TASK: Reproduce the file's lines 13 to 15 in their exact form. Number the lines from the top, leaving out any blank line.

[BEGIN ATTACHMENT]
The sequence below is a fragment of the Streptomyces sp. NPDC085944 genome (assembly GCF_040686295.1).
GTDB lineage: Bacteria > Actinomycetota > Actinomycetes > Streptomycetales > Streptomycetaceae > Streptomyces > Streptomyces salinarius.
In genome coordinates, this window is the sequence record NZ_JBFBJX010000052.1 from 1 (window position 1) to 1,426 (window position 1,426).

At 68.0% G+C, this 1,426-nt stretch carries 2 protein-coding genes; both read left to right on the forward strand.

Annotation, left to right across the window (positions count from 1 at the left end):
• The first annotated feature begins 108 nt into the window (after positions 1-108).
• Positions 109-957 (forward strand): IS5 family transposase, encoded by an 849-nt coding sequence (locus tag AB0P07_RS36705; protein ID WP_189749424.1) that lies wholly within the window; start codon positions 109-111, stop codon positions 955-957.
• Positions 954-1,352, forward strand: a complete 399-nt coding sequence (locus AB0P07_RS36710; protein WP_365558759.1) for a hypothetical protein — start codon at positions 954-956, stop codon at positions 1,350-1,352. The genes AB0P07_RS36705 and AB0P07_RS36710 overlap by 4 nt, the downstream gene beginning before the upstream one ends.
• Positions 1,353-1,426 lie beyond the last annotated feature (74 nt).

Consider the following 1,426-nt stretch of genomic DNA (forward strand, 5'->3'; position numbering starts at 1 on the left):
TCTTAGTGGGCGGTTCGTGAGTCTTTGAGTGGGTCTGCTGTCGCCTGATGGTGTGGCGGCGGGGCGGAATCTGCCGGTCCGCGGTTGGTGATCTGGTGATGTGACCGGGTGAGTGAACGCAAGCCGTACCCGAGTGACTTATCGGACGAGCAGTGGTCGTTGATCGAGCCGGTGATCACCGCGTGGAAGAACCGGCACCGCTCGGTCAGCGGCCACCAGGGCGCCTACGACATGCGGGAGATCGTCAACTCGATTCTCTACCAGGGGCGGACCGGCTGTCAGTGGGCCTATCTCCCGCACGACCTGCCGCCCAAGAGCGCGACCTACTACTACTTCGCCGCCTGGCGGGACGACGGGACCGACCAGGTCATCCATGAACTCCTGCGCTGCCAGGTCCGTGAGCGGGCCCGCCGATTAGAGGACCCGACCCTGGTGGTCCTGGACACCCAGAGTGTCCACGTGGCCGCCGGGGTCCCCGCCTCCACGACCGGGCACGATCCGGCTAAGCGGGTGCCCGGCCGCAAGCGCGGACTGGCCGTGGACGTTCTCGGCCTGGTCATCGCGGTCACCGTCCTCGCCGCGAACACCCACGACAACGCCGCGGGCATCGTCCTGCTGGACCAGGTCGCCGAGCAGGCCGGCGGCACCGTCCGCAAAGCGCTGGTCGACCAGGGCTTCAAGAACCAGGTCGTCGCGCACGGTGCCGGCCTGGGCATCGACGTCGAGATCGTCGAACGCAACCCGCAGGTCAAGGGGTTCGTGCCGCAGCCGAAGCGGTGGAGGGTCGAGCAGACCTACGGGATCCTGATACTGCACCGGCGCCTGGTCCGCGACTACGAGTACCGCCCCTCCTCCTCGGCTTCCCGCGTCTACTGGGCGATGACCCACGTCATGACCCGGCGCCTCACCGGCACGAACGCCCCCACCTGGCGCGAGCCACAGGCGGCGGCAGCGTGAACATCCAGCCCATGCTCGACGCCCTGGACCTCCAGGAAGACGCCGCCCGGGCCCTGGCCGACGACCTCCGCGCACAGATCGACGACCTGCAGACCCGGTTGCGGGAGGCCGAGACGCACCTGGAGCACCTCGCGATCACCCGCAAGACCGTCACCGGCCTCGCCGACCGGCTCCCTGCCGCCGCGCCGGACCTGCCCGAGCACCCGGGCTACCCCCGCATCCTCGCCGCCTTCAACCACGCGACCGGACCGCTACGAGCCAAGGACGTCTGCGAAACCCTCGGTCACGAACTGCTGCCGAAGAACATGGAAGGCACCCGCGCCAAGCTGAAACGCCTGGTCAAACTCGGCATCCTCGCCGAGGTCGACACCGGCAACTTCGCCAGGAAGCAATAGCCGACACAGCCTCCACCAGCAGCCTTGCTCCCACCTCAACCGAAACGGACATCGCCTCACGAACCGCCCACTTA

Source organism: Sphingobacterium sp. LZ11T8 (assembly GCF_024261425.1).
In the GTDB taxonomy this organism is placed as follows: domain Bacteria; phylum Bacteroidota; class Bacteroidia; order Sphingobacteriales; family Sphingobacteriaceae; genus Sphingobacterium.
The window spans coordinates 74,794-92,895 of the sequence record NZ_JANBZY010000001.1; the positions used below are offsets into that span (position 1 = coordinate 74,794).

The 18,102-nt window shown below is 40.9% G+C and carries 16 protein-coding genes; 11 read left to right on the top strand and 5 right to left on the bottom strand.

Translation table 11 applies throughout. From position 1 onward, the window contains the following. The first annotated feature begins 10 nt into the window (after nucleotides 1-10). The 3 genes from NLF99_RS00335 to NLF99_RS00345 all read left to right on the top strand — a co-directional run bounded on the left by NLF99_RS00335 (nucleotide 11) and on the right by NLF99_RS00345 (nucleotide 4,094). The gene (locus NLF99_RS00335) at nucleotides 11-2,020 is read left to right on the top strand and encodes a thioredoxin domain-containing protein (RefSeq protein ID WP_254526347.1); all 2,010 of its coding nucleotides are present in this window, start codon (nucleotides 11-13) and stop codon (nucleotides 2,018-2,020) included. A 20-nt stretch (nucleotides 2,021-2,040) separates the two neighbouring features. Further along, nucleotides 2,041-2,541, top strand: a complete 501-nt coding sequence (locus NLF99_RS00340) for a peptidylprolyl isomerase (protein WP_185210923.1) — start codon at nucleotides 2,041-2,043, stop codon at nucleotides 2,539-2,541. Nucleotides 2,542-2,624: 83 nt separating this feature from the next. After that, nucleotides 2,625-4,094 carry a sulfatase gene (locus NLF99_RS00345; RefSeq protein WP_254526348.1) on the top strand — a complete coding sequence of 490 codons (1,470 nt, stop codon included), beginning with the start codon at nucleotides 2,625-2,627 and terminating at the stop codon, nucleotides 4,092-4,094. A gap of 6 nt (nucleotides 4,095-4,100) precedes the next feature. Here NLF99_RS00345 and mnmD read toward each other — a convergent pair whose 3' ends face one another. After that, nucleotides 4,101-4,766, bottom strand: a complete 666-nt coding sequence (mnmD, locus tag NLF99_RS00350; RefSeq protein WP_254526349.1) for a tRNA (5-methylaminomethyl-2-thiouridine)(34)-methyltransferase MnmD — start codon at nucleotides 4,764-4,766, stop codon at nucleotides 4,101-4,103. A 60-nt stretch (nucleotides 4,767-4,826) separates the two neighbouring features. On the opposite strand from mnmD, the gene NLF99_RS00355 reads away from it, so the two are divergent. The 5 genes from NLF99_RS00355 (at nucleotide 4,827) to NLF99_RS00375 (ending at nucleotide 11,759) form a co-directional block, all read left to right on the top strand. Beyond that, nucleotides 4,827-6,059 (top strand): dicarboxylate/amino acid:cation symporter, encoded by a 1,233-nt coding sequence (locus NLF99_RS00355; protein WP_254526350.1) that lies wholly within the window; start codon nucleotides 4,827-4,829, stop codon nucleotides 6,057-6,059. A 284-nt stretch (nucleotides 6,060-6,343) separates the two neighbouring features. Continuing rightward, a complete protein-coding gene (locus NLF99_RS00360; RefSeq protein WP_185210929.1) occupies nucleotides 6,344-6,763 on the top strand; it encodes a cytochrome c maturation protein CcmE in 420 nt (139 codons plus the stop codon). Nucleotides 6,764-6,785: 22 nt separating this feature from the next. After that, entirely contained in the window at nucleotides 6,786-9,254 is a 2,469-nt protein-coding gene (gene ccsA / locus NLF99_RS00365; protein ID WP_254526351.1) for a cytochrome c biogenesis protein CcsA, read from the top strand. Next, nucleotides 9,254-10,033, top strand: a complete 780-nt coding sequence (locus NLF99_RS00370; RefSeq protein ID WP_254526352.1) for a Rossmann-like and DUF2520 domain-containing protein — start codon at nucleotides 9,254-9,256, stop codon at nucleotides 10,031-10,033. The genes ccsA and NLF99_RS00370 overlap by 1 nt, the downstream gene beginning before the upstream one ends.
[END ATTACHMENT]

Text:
In the GTDB taxonomy this organism is placed as follows: domain Bacteria; phylum Bacteroidota; class Bacteroidia; order Sphingobacteriales; family Sphingobacteriaceae; genus Sphingobacterium.
The window spans coordinates 74,794-92,895 of the sequence record NZ_JANBZY010000001.1; the positions used below are offsets into that span (position 1 = coordinate 74,794).

The 18,102-nt window shown below is 40.9% G+C and carries 16 protein-coding genes; 11 read left to right on the top strand and 5 right to left on the bottom strand.